With the easy installation aftermarket fuel injection systems, it is time to take another look at replacing your carburetor.
I have long been in the category of staying in the era of the car you restore when it comes to upgrading parts. If it was carbureted from the factory you should keep an carb on it. With the new easy fuel injection kits available from several manufacturers now, I have changed my mind on converting to fuel injection.
If you are like me, you have your project car that you wish you could drive more but worry about reliability. The new generation of aftermarket EFI systems take most of the concerns you had about driving your muscle car away. Not only will converting to EFI make your car run better, it will help with mileage as well. After doing the conversion myself, I am sold and recommend it to anyone who drives their carbureted muscle car or truck.
I got my hands of a two different easy fuel injection kits and found very similar results from both, the Holley Terminator EFI kit and the Professional Products Powerjection III. The advantages were instantaneously noticeable with a quicker start and and easier warm up. Installed on a moderately built Ford 460, in cold weather it cranked up like a new car right off the lot. It idled more gently after start up and dropped back to 750 RPM in half the time as my old Holley 4150 with electric choke.
Both systems require installation of a electric fuel pump that can come with the kit depending on how much you want to spend. Being this was my first venture into fuel injection on a classic, I went for the all inclusive kit that included the fuel pump designed to work with both the Powerjection III and the Terminator. It made installation easier with the correct colored wiring to go with the wiring harness from the kit.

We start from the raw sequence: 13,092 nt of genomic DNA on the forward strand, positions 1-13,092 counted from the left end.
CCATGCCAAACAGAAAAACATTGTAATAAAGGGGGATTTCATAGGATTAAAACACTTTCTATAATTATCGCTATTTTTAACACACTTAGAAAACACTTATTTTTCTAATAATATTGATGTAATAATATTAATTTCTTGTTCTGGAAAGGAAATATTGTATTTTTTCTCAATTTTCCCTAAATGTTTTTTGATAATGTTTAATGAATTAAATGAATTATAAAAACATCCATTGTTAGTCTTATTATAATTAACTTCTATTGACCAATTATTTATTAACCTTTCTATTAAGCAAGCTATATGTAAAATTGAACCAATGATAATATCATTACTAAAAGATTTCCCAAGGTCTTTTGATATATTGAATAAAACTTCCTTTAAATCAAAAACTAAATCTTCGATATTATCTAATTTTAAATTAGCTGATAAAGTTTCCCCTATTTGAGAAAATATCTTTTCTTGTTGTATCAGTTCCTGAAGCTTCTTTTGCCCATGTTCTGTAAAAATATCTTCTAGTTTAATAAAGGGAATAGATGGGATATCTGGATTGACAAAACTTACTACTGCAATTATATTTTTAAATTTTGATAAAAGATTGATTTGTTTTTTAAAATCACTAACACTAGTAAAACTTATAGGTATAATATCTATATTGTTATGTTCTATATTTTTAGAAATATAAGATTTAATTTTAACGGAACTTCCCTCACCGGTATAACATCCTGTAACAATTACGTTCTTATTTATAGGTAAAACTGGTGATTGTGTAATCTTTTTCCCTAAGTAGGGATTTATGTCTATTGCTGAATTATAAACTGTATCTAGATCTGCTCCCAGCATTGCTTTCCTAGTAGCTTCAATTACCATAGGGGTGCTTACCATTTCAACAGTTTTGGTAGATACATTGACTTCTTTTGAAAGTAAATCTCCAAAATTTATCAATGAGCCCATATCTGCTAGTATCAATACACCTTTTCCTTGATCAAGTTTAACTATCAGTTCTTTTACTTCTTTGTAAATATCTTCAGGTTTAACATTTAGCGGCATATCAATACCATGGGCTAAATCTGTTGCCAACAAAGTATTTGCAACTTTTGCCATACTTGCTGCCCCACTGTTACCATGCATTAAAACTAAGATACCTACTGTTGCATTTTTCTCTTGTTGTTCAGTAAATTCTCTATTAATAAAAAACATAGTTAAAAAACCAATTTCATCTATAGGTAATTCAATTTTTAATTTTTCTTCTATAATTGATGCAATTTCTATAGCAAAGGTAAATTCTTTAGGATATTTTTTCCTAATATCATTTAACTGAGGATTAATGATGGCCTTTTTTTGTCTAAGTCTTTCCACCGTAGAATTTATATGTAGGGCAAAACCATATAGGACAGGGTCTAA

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The most challenging part of the installation was the O2 sensors for the exhaust. Both kits come with no weld option instructions, but I went and had bungs welded into my exhaust for more correct and reliable installation. Both kits use similar broad spectrum sensors that are easy to find replacements for at your local auto parts store if one fails.
The O2 sensors are the key to the advantages of the fuel injection switch over. If you do the full installation and put a sensor on both sides of the exhaust (both kits are wired for either one or two sensors) engine trouble diagnosis becomes so much easier. It also allows for better tuning in high performance applications. If you find your engine running rough or have some concerns, plug into the system and find if either bank is running rich or lean. It will help reduce the time trying to find a bad valve or poorly adjusted rocker.
Both systems have the wiring in place to attache to an electronic ignition setup to take full advantage of the upgrades most people have already gone to. Holley even has an additional unit available for those with modern transmissions to help with shifting. With all that you can almost turn your weekend car to a daily driver.
Other than the electric fuel pump and and the O2 sensor the rest of the installation is very straight forward. The appearance of both kits is that of a typical four barrel carburetor so at first glance it does not look as if you defamed a classic. That had been the problem with older conversions, there was the spaghetti wires and odd looking TBI units on a beautifully polished intake manifold. With several finishes and colors to chose from, you can match whatever you have going on under the hood.